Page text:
The Balance of Nature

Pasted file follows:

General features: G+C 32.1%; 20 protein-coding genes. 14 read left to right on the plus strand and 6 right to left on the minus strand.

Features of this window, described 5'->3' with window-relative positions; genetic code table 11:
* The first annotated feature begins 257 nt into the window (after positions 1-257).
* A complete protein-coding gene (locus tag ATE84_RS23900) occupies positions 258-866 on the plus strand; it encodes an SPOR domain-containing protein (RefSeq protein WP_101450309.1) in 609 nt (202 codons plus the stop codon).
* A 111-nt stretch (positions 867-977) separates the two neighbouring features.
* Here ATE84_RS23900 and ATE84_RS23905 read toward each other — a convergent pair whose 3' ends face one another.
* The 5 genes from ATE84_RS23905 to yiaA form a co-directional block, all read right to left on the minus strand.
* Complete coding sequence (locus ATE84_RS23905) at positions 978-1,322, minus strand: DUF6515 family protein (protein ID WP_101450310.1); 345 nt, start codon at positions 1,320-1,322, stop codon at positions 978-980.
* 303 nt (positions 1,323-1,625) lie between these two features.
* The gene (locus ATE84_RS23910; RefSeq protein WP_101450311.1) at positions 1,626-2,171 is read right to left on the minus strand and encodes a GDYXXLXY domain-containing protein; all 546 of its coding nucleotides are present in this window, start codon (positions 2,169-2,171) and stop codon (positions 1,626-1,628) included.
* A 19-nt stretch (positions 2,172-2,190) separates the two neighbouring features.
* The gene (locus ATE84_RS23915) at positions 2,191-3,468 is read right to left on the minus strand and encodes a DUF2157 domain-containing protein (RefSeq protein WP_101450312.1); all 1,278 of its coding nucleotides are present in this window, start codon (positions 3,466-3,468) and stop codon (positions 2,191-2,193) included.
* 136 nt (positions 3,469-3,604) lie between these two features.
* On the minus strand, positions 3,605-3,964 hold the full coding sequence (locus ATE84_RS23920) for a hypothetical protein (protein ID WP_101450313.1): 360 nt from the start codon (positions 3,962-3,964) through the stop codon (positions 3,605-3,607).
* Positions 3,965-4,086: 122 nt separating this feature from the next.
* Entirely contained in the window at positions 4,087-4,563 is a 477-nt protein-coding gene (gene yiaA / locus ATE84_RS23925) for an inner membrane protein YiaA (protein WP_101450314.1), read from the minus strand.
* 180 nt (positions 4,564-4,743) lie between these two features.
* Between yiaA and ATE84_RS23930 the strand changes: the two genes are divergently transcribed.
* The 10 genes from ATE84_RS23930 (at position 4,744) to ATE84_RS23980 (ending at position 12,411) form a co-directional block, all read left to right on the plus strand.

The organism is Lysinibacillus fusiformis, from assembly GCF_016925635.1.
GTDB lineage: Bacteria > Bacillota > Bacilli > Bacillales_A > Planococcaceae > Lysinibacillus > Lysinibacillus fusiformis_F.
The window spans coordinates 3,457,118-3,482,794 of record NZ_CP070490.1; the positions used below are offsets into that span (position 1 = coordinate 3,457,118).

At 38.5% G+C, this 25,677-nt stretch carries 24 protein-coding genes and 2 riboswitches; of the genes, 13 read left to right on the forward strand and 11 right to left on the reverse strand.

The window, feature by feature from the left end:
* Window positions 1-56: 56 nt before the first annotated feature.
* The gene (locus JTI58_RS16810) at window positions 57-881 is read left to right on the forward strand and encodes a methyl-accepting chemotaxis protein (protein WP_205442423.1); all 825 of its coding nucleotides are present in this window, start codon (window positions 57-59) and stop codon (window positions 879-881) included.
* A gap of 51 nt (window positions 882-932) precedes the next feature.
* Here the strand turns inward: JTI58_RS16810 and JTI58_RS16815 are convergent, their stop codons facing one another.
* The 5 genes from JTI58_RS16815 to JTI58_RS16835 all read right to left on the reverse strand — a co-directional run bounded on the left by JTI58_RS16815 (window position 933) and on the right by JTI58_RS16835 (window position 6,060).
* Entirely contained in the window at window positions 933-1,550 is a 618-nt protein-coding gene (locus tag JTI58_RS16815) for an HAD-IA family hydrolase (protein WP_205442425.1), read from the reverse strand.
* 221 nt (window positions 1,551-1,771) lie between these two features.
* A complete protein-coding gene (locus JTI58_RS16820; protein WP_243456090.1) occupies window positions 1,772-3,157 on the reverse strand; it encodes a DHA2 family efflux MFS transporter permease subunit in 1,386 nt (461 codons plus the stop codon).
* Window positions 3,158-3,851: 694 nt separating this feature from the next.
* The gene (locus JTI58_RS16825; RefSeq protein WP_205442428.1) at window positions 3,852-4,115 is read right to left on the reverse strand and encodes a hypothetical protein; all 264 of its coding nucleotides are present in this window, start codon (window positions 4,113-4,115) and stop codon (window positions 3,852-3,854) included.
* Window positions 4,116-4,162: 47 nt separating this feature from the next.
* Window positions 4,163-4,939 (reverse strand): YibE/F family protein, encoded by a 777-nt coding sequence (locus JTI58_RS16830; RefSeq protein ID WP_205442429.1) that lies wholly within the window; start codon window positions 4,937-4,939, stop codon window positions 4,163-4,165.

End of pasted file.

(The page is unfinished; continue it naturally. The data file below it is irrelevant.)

Each kind of life is suited to the physical conditions of its habitat–the type of soil, the amount of moisture and light, the quality of air, the annual variations in temperature. Each survives because it can hold its own with its neighbors. However, the continued existence of the whole group, or life community, involves a shifting balance among its members, a “dynamic equilibrium.” Natural balances are disrupted when crops are planted, since ordinarily the crops are not native to the areas in which they are grown. Such disturbances of natural balances make it necessary for man to impose artificial balances that will maintain or increase crop production. For the effective manipulation of these new equilibriums, information on nature’s checks and balances is absolutely essential, and often only a specialist is able to provide it. For example, if a farmer were told that he could increase the red clover in his pasture with the help of domestic cats, he might ridicule the suggestion. Yet the relationship between cats and red clover has been clearly established. Cats kill field mice, thus preventing them from destroying the nests and larvae of bumblebees. As a result, more bumblebees are available to pollinate clover blossoms–a task for which they are especially adapted. The more thoroughly the blossoms are pollinated, the more seed will be produced and the richer the clover crop will be. This cat-mouse-bee-clover relationship is typical of the cause-and-effect chains that ecologists study.